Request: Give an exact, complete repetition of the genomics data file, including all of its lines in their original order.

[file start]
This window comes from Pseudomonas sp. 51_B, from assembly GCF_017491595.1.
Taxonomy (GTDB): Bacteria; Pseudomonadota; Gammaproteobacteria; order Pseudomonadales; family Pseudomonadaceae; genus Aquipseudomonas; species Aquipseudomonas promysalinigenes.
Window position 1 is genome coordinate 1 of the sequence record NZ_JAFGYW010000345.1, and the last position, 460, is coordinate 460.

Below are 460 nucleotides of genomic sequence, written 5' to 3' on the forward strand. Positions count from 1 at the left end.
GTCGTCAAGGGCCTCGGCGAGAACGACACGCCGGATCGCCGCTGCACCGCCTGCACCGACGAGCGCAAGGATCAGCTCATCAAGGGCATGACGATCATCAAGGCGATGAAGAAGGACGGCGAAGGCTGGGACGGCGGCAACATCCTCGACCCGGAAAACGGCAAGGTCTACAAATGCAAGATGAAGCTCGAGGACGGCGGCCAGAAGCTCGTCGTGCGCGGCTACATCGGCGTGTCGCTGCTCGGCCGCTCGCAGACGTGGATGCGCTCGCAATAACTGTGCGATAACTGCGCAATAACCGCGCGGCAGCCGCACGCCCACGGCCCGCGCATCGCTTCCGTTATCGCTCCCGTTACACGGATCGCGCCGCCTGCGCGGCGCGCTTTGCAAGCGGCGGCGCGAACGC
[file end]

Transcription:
This window comes from Pseudomonas sp. 51_B, from assembly GCF_017491595.1.
Taxonomy (GTDB): Bacteria; Pseudomonadota; Gammaproteobacteria; order Pseudomonadales; family Pseudomonadaceae; genus Aquipseudomonas; species Aquipseudomonas promysalinigenes.
Window position 1 is genome coordinate 1 of the sequence record NZ_JAFGYW010000345.1, and the last position, 460, is coordinate 460.

Below are 460 nucleotides of genomic sequence, written 5' to 3' on the forward strand. Positions count from 1 at the left end.
GTCGTCAAGGGCCTCGGCGAGAACGACACGCCGGATCGCCGCTGCACCGCCTGCACCGACGAGCGCAAGGATCAGCTCATCAAGGGCATGACGATCATCAAGGCGATGAAGAAGGACGGCGAAGGCTGGGACGGCGGCAACATCCTCGACCCGGAAAACGGCAAGGTCTACAAATGCAAGATGAAGCTCGAGGACGGCGGCCAGAAGCTCGTCGTGCGCGGCTACATCGGCGTGTCGCTGCTCGGCCGCTCGCAGACGTGGATGCGCTCGCAATAACTGTGCGATAACTGCGCAATAACCGCGCGGCAGCCGCACGCCCACGGCCCGCGCATCGCTTCCGTTATCGCTCCCGTTACACGGATCGCGCCGCCTGCGCGGCGCGCTTTGCAAGCGGCGGCGCGAACGC